This Valentine’s Day, Consider Your Heart
Today is Valentine’s Day. We most often think about flowers, candy, and cards; maybe going out to dinner with loved ones, maybe a romantic evening. But I am thinking today about heart-healthy foods. What are foods that we can eat that can be medicine for our hearts, preventing and treating heart disease?
“In traditional societies, where people don’t eat processed foods, heart disease is rare,” says Dr. Arthur Agatston, cardiologist and author of “The South Beach Wake-Up Call”. “ If you start with a healthy diet in childhood, heart attacks are almost completely preventable.”
A truly healthy diet features a broad range of fruits, vegetables, nuts, and legumes. I set out to find which foods have the most beneficial properties and what those properties are. This is what I discovered:
Cold water fish. Swordfish, salmon, and sardines are all high in omega-3 fatty acids. Omega-3s are crucial for heart health. Sardines have among the highest levels. Omega-3s are “good fats” in that they lower harmful triglycerides, raise protective HDL (your good, or happy cholesterol), reduce potentially fatal heart arrhythmias, and reduce imflammation. It’s inflammation that can destabilize plaque in the arteries, causing it to rupture and procude a heart-attack-inducing clot. You can also get omega-3s from plant sources like flaxseed, but the “long-chain” omega-3s in fish are far more powerful.
Oranges. Who knew? It turns out that the pectin (which is a soluble fiber) contained in oranges acts like a giant sponge. It mops up cholesterol in food and also helps to block its absorption. The potassium in oranges counter-balances salt, keeping blood pressure under control. But the big news is that citrus pectin helps neutralize a protein called galectin-3 that causes scarring of heart tissue. This can help to ward off congestive heart failure. It’s best to actually eat oranges or drink juice containing lots of pulp—that’s where the pectin is.
Dark chocolate. The Kuna Indians off the coast of Panama drink large quantities of minimally processed cocoa. These people all have low blood pressure and they don’t seem to develop hypertension at any age. Cocoa is high in compounds call flavanols, which improve blood vessel flexibility. Eating a few squares of dark chocolate a day can help—choose chocolate with 70% or more cocoa content.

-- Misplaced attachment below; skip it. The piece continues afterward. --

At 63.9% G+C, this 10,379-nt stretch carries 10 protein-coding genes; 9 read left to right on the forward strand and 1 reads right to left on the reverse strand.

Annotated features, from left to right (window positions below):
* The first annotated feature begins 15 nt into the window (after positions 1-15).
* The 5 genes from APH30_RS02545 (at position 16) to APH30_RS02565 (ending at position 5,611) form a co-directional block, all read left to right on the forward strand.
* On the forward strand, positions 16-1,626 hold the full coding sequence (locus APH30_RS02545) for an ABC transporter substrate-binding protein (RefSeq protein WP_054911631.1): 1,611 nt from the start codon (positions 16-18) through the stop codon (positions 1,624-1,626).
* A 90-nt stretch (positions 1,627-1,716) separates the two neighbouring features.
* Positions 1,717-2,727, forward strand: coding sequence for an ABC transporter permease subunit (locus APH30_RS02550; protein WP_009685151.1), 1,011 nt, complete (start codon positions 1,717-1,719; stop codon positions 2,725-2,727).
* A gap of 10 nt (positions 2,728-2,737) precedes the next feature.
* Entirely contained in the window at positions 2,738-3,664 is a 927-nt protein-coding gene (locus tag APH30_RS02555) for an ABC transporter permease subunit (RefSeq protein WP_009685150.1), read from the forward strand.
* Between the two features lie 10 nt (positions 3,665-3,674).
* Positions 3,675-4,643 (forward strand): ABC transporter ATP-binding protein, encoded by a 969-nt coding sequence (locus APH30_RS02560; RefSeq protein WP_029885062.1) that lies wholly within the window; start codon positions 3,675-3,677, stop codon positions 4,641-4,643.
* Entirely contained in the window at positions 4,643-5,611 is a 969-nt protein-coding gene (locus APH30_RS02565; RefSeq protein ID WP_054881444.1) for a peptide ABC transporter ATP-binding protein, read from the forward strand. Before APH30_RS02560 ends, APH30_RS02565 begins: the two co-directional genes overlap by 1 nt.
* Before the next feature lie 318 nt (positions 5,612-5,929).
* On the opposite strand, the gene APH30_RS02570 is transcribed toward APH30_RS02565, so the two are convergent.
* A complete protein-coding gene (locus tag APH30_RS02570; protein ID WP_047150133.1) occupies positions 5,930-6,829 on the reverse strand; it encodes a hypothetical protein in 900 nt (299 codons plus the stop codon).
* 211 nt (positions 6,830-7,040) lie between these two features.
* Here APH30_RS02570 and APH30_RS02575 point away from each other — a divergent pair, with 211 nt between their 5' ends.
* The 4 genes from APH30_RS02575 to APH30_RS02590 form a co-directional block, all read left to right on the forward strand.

Lentils. Studies show that regular consumption of legumes, especially lentils, is associated with an 82% reduction in the risk of death from heart disease. Lentils contain lean vegetable protein and fiber, also folate, magnesium, and potassium. Magnesium and potassium especially help to fight high blood pressure.
Almonds. The plant sterols in almonds reduce the absorption of cholesterol from foods, and the unsaturated oils that almonds contain help the liver to make less LDL (bad or “lousy” cholesterol) and more HDL (good, protective) cholesterol. Other nuts like walnuts, pistachios, and peanuts are also good because they contain omega 3s, vitamin E, magnesium, fiber, monounsaturated fats, and phytosterols which help decrease inflammation. Another study showed major declines in fatal heart arrhythmias with 2 servings of nuts a week (about 22 nuts per serving).
Kale and other dark, leafy greens. Kale is the superfood of leafy greens. It contains antioxidants, omega 3s, fiber, folate, potassium, and it is rich in lutein. Lutein offers protection against early atherosclerosis (hardening of the arteries). And kale also contains an unusual compound called glucoraphanin, that activates a special protective protein called Nrf2. “It creates a sort of Teflon coating in your arteries to keep plaque from adhering,” says Dr. Joel Fuhrman, author of the bestseller “Eat to Live”.
Pomegranates. Pomegranates activate an enzyme that breaks down oxidized cholesterol. Oxidized cholesterol gets stuck in arterial walls, which starts the formation of plaque. It seems that pomegranate juice can block the progression of plaque and actually reverse some of the buildup. This was found in a study where patients drank 8 ounces a day for a year.
Garlic. Garlic helps to reduce an enzyme called angiotensin, which constricts blood vessels. This in turn helps to lower blood pressure. Garlic also seems to have a significant impact on the buildup of plaque. In a study done at UCLA, it was found that plaque progression slowed by more than 50% in people taking garlic extract.
Red wine. Compounds in red wine called polyphenols help keep blood vessels flexible and reduce the risk of unwanted clotting. But don’t have more than one glass a day—alcohol can increase the risk of breast cancer in women and chronic heavy drinking damages the heart. In this case, more is not better.
You can help your heart by taking vitamins and supplements, no doubt. But it’s always best to get your nutrients by eating the real food. And you can’t disease-proof your heart just by adding chocolate, wine, and nuts to a diet full of high-fat foods and refined carbohydrates. The sugar and refined flour in our baked products, pizzas, and sodas, which have no fiber or other nutrients, go right from our mouths into our bloodstream where they deliver a triple dose of heart damage: they raise harmful triglycerides, lower protective HDL cholesterol, and raise blood pressure.
The key is to get back to eating simple foods, simply. If you have a history or family history of heart disease, you CAN help prevent problems with a healthy diet! Show yourself and your family love by eating and serving heart-healthy food.
Happy Valentine’s Day!
Blessings to you,